By Paul Burkhardt
Mar 9, 2021, 9:15 AM – Updated on Mar 9, 2021, 12:55 PM
Word Count: 433
The state-owned South African electricity producer will appoint an independent senior counsel to “establish the veracity and the basis to the allegation” made by suspended Chief Procurement Officer Solly Tshitangano, the utility’s board said in a statement Tuesday. It didn’t say how long the probe would take.
The investigation comes a year after De Ruyter took over the role of CEO with a brief to turn the utility around. The monopoly power company, which has accumulated 464 billion-rand ($30 billion) in debt, is considered the biggest threat to South Africa’s economy and its failure to maintain its outmoded plants has resulted in regular outages that have curbed economic growth.
De Ruyter has made some progress on the overhaul, including outlining a plan to split the company into three units and raising electricity tariffs. He’s also instituted investigations into continuing corruption at the utility.
Some decisions taken by the De Ruyter, whose appointment angered some of the nation’s labor unions because he is White, have raised tensions within the company.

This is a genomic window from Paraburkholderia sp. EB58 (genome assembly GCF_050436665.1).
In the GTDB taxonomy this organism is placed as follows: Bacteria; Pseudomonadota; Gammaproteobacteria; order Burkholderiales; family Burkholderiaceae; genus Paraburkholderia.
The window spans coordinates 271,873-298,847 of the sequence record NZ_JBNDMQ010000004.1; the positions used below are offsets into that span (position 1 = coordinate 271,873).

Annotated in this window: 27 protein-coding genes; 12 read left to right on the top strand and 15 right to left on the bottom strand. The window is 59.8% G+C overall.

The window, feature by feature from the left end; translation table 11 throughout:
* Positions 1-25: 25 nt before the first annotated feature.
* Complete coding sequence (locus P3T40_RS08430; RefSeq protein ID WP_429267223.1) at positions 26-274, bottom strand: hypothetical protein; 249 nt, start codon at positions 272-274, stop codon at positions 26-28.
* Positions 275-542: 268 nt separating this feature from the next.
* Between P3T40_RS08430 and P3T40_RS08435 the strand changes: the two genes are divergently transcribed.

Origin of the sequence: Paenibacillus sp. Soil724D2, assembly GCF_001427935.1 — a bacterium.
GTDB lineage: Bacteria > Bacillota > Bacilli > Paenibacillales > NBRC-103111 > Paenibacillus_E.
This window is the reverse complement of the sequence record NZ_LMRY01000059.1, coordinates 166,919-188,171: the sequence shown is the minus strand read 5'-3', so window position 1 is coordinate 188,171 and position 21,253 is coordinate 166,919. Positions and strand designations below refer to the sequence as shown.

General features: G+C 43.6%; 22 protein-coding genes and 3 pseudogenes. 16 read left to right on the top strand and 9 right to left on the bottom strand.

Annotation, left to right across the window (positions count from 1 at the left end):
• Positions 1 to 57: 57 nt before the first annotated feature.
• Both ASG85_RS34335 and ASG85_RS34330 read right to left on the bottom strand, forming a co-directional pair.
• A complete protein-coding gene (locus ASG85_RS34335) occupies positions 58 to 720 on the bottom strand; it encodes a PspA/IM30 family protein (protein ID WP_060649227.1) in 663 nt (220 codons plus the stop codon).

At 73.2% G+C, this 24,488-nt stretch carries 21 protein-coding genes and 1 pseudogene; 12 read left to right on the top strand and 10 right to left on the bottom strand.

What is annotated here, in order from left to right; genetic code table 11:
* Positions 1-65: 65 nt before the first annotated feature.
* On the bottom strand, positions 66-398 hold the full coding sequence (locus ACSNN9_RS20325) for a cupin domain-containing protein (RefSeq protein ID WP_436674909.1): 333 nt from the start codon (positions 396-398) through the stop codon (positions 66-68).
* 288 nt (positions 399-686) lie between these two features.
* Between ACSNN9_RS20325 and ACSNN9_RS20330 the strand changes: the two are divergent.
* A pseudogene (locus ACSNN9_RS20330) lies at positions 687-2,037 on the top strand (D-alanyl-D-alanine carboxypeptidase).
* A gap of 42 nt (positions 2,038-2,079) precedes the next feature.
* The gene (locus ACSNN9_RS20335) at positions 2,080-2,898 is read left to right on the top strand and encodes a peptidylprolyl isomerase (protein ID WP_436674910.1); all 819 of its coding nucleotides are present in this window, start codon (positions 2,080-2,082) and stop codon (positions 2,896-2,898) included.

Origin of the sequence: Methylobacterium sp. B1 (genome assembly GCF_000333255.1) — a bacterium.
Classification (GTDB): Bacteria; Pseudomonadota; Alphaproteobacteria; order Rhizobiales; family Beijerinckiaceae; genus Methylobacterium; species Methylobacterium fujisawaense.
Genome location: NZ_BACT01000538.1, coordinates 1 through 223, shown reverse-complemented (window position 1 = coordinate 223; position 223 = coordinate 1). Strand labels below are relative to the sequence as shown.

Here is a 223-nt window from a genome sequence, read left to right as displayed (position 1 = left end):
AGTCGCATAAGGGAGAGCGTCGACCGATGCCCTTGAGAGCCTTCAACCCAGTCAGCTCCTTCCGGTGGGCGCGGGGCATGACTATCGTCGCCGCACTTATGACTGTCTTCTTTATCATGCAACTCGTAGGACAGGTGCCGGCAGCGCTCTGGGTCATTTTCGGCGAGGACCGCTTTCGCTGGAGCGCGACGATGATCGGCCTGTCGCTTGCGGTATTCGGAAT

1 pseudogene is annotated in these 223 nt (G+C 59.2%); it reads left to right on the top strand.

When the utility announced in July it would cancel a contract for fuel oil with Econ Oil & Energy Ltd., an Eskom director disagreed with the findings of a probe into the matter and resigned. De Ruyter has also shuffled senior managers over performance issues.
READ: Eskom to Cancel 14 Billion-Rand Contract After Probe
The National Union of Mineworkers, Eskom’s biggest labor group, said last week it was “highly disturbed” by allegations of racism against De Ruyter for purging Black suppliers from the utility. It cited Tshitangano as saying that White-owned companies have been preferred.
The ongoing discord comes as the utility searches for a solution to address its debt pile that’s required government bailouts to service. Public Enterprises Minister Pravin Gordhan said last month that such a plan is expected to emerge by July. Eskom is also running an ongoing maintenance program to try and improve the reliability of its coal-fired power plants.
The utility’s board said the counsel it’s appointed will be able to interview any person that may be of assistance in the probe, consider any evidence and then make recommendations.
“The board unanimously and unequivocally stands against racism and sexism,” it said. “Simultaneously, however, the board has instructed the executive to promote a high-performance culture to enable the critically important turnaround at Eskom to be delivered as soon as possible.”
De Ruyter doesn’t have any additional comment beyond the statement, Eskom’s spokesman said by text message.
(Updates throughout with detail on Eskom’s operations and challenges.)
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